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Hello folks. Let’s take the temperature of the world, shall we? Comments thus far are quite positive. GallifreyBase has an impressive 84.4% in the 8-10 range, with 9 being the most popular at 32.69%, which has this at slightly more popular than Mummy on the Orient Express. I’ll be honest, that surprises me a bit, as I was, for the first time this season, a bit underwhelmed.
That said, this one is tricky, and in a way that feels as though there’s an unusually high chance of my revising my opinion on it upon seeing what it’s actually building to. We’re to the point in the season where the finale is tacitly hanging over things, and this one in particular seems to be making some points about Clara that could feel very different in a couple of weeks. But for me, right now, it feels messy and untidy. Like Mummy on the Orient Express, its emotional resolution is consciously ambiguous, in a way that makes it end off feeling slightly less developed than I think the story actually is. This is due in part to the sneaky power of endings to redefine and reimagine everything that has come before, but it’s also due to the ending actually just not quite fitting with what’s come before completely.
So much of what is going on here hinges on the question of what Clara being elevated to having to “be the Doctor” actually means. Which is indeed a complex question, given the way in which the season has largely treated the Doctor as an object of the sublime – at once wondrous and terrifying. And so for Clara to become the Doctor is not merely aspiration.
This is a marked change – typically the “companion steps up” story is about the companion striving to be better. With Clara, it’s not quite. Indeed, there’s a genuine sense that in becoming the Doctor she has become lessened. In a season in which we have repeatedly been asked to consider the idea of a dark Doctor, and have in many cases simply done so unbidden, without the text particularly pushing us to, just by the knowledge that Peter Capaldi is playing him. Instead, however, especially as her relationship with Danny continues to paint her into an increasingly unsympathetic corner, it feels as though it’s in fact a season about a dark Clara.
And the contours of this revelation have been slyly hidden in the way in which the Doctor’s part has never been written as a traditional lead. I suspect part of the reason why Mummy on the Orient Express went over slightly better than I’d have guessed was simply down to the fact that it was the first story to leave the focus on the Doctor being Doctorish for the episode’s entire run. He’s been left on the edge of the plot, and not given anything like an arc – instead, he remains a constant but slightly alien figure, while Clara gets pushed in increasingly varied directions, the variety of this serving as a gradually slipping mask hiding the problems with her actions.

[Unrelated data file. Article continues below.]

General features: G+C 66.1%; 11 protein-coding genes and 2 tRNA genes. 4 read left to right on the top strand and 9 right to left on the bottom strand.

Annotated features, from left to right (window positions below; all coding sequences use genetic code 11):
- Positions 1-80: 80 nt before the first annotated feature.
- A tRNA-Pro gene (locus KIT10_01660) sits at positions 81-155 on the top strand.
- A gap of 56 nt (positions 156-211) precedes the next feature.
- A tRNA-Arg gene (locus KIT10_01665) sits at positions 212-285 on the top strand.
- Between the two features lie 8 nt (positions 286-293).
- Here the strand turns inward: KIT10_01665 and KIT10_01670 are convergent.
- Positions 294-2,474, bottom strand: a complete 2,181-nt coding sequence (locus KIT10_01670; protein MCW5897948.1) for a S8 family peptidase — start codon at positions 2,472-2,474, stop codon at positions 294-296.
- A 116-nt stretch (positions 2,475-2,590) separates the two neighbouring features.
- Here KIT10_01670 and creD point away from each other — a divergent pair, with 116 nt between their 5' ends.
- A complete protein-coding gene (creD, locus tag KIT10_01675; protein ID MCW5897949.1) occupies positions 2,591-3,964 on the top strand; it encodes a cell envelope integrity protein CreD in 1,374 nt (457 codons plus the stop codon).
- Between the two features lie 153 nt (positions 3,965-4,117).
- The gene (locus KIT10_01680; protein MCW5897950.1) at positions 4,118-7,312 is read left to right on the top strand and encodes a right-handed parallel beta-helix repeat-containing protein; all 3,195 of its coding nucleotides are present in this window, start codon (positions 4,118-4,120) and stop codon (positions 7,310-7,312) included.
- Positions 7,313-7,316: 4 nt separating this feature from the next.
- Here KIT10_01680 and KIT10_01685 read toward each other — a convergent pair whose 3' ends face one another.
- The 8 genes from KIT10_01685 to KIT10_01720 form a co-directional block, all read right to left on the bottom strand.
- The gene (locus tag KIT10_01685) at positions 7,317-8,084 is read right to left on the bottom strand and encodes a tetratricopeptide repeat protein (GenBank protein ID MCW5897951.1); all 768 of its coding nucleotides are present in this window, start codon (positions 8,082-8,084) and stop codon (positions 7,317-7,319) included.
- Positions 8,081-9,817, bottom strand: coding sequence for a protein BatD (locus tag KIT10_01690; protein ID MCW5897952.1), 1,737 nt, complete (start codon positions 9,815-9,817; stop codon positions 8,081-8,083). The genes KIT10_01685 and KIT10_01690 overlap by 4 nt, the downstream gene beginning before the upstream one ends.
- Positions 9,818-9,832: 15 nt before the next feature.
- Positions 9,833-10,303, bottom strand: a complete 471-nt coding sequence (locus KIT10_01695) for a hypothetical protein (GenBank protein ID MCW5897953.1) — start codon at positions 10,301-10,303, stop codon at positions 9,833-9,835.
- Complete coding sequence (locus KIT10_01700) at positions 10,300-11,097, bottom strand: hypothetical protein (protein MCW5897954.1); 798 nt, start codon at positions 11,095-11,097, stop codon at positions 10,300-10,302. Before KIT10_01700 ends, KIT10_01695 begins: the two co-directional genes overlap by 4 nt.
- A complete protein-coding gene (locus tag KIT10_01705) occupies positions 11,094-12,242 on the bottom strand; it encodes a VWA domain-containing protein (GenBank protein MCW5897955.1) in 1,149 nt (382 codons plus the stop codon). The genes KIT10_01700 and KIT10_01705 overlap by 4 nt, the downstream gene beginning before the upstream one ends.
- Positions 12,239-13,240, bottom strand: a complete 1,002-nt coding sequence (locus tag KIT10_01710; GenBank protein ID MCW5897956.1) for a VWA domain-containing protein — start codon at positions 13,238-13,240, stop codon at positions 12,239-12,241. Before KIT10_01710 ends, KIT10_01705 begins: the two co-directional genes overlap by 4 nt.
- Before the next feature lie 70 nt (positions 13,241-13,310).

Which is, of course, surely tied to the fact that Missy “chose” her for some purpose. But between this and the cryptic comment on the Doctor’s part about “goodness having nothing to do with it,” the end resolves this fantastic story about Clara being the Doctor with utter ambiguity. Which would be less of a problem if everything that came before weren’t in turn dominated by a very “let’s run around and fight monsters” approach that played up plot and played down theme.
Which is fine. A straightforward adventure where Clara gets to be the Doctor (and unlike most “the companion has to be the Doctor” stories, succeeds straightforwardly, on her own merits and competence, and without having to commit suicide or anything, which is absolutely brilliant – I love that she’s absolutely capable of being the Doctor) is a fine thing to do. An unsettling examination of Clara as a character that really pushes the possibility that she’s lost or is losing her moral center is a fine thing to do. But this feels uncomfortably like one that just changes what it’s trying to do at the last second without quite knowing how to do it.